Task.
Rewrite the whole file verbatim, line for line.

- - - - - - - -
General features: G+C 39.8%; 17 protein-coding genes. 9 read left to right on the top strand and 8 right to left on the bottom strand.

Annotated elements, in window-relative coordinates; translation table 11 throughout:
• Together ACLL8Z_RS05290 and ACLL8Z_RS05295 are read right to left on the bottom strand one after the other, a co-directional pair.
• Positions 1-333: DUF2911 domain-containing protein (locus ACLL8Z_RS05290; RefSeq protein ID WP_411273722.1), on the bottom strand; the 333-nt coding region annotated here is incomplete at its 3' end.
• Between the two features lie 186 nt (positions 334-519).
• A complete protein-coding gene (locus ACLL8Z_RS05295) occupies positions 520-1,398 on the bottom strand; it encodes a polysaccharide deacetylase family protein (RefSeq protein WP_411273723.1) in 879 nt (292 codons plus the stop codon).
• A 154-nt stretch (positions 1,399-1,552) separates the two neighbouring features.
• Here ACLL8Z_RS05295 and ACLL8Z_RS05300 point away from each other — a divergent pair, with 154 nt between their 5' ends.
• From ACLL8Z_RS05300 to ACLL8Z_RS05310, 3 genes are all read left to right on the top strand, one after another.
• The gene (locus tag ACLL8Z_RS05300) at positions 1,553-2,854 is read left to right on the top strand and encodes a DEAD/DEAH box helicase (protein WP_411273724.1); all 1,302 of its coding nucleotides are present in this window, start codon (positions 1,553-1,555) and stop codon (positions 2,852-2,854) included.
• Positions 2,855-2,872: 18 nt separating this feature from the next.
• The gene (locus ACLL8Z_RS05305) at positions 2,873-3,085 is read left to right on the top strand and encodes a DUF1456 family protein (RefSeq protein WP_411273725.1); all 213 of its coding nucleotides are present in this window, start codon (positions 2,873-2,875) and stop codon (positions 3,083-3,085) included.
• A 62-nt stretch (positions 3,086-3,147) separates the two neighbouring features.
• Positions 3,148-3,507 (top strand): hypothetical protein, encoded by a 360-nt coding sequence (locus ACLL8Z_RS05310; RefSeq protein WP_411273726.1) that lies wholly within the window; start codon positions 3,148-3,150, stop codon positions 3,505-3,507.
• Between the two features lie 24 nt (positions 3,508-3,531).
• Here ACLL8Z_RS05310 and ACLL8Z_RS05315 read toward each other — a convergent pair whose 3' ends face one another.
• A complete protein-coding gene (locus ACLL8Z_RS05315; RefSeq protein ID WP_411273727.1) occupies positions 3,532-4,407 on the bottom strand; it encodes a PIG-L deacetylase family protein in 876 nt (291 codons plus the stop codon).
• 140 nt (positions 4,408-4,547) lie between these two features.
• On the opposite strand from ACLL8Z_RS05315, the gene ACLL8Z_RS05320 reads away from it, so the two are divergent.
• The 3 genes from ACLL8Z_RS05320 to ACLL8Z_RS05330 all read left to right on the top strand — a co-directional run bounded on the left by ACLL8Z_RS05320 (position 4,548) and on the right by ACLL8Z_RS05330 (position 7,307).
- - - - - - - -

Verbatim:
General features: G+C 39.8%; 17 protein-coding genes. 9 read left to right on the top strand and 8 right to left on the bottom strand.

Annotated elements, in window-relative coordinates; translation table 11 throughout:
• Together ACLL8Z_RS05290 and ACLL8Z_RS05295 are read right to left on the bottom strand one after the other, a co-directional pair.
• Positions 1-333: DUF2911 domain-containing protein (locus ACLL8Z_RS05290; RefSeq protein ID WP_411273722.1), on the bottom strand; the 333-nt coding region annotated here is incomplete at its 3' end.
• Between the two features lie 186 nt (positions 334-519).
• A complete protein-coding gene (locus ACLL8Z_RS05295) occupies positions 520-1,398 on the bottom strand; it encodes a polysaccharide deacetylase family protein (RefSeq protein WP_411273723.1) in 879 nt (292 codons plus the stop codon).
• A 154-nt stretch (positions 1,399-1,552) separates the two neighbouring features.
• Here ACLL8Z_RS05295 and ACLL8Z_RS05300 point away from each other — a divergent pair, with 154 nt between their 5' ends.
• From ACLL8Z_RS05300 to ACLL8Z_RS05310, 3 genes are all read left to right on the top strand, one after another.
• The gene (locus tag ACLL8Z_RS05300) at positions 1,553-2,854 is read left to right on the top strand and encodes a DEAD/DEAH box helicase (protein WP_411273724.1); all 1,302 of its coding nucleotides are present in this window, start codon (positions 1,553-1,555) and stop codon (positions 2,852-2,854) included.
• Positions 2,855-2,872: 18 nt separating this feature from the next.
• The gene (locus ACLL8Z_RS05305) at positions 2,873-3,085 is read left to right on the top strand and encodes a DUF1456 family protein (RefSeq protein WP_411273725.1); all 213 of its coding nucleotides are present in this window, start codon (positions 2,873-2,875) and stop codon (positions 3,083-3,085) included.
• A 62-nt stretch (positions 3,086-3,147) separates the two neighbouring features.
• Positions 3,148-3,507 (top strand): hypothetical protein, encoded by a 360-nt coding sequence (locus ACLL8Z_RS05310; RefSeq protein WP_411273726.1) that lies wholly within the window; start codon positions 3,148-3,150, stop codon positions 3,505-3,507.
• Between the two features lie 24 nt (positions 3,508-3,531).
• Here ACLL8Z_RS05310 and ACLL8Z_RS05315 read toward each other — a convergent pair whose 3' ends face one another.
• A complete protein-coding gene (locus ACLL8Z_RS05315; RefSeq protein ID WP_411273727.1) occupies positions 3,532-4,407 on the bottom strand; it encodes a PIG-L deacetylase family protein in 876 nt (291 codons plus the stop codon).
• 140 nt (positions 4,408-4,547) lie between these two features.
• On the opposite strand from ACLL8Z_RS05315, the gene ACLL8Z_RS05320 reads away from it, so the two are divergent.
• The 3 genes from ACLL8Z_RS05320 to ACLL8Z_RS05330 all read left to right on the top strand — a co-directional run bounded on the left by ACLL8Z_RS05320 (position 4,548) and on the right by ACLL8Z_RS05330 (position 7,307).